You Can’t Always Get What You Want…For Example, Subfreezing Temps, Freezing Rain/Ice/Snow on Honey Bee Hiving Day

I have recently been trying to make a more conscious practice of gratitude.  Anyone who follows this page knows that I have a lot to be grateful for in my life, so practicing gratitude is something I should certainly have no trouble with.  However, I have to confess that as today dawned, which was the day we were scheduled to pick up our honey bee packages for the season, I was feeling decidedly ungrateful toward Mother Nature for dishing out what amounts to winter weather:  high 20s (Fahrenheit, in case you’re reading this from the civilized world where temps are measured in Celsius), and a combination of freezing rain, ice pellets, and snow, depending on Mother’s whim, all day long.   This is not great weather for bees who recently made the trip via motor vehicle from the sunny South.   This is not what I wanted.  I wanted weather at least in the 40s and a nice rising barometer.  But no.  This is what I got, so onward we went.

Before I go any further, let me clarify “we.”  Congratulations are in order to my husband, Bill, who recently completed his beginner beekeeping class with the wonderful Master Beekeeper, Carol Cottrill.  She was also my teacher for both beginner and intermediate beekeeping, and thankfully we also have two additional mentors in Master Beekeeper Vanessa Rogers of Backwoods Bee Farm (where we get our bees and equipment) and Eric Davis, who is currently serving as the membership coordinator for the Maine State Beekeepers Association.

So, today was Bill’s first day installing package bees in to our hives.  Our three hives from last year did not survive the winter.  The reasons for this are many, but the overarching reason is that I did not adequately keep their varroa mite load down.  Last year was my second year as a beekeeper, and I was doing well.  I’d even caught a swarm (my own, I’m a bit embarrassed to admit) to create a third hive, which was incredibly strong mid summer.  However, after the illness and loss of my Welsh Corgi, Tru, I had a tough time keeping up with a lot of my responsibilities.  I was not as vigilant with the hives as I needed to be.  I had been beekeeping alone for two seasons, because my husband was deathly afraid of bees.  I never even seriously considered asking him to assist me with them, so strong was his aversion.  This is why the Parris House hives are built with all eight frame, medium boxes, to keep the weight of each box under control so that I can lift them alone, even when they’re full of honey and fairly high in the air.  An eight frame medium box full of honey can easily weigh forty or fifty pounds.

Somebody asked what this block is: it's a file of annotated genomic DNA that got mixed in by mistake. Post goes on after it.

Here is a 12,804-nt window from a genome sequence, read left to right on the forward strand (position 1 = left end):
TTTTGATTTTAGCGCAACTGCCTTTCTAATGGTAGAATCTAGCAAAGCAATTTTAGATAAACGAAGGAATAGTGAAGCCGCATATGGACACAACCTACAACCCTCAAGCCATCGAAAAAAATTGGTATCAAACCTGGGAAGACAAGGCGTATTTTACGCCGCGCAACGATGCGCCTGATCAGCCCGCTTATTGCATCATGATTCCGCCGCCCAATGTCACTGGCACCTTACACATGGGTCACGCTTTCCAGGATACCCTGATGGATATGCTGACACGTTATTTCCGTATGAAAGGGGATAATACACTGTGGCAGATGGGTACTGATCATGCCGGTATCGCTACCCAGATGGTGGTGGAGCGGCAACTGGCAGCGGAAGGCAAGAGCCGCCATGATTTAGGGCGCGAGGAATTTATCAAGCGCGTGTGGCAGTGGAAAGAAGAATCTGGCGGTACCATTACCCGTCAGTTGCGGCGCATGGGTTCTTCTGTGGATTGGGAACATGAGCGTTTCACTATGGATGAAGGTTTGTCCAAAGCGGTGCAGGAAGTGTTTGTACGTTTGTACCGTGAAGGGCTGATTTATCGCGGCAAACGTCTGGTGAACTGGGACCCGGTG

Imagine my surprise when Bill showed an interest in helping me with the bees this season.  Maybe surprise is too mild a word.  I was shocked.  However, I gladly went along with the idea and here we are.

Bill is a person who can look at a field of clover and pick out all the ones with four leaves.  This may sound like a skill unrelated to beekeeping until you consider that spotting the queen among tens of thousands of other bees is a thing you need to be able to do.  He’s also really in to science and biology, and understands systems and the kinds of interrelationships you might find at work in a hive.  Perhaps best of all, he doesn’t stress or worry easily, or overthink situations.  I possess none of these qualities; not a single one.  For this reason, I think he’s destined to be a better beekeeper than I am.  The stress and worry thing on my part was on full display as the weather continued its winter-esque rampage, never letting up, including by the time we were ready to put the package bees in the hive.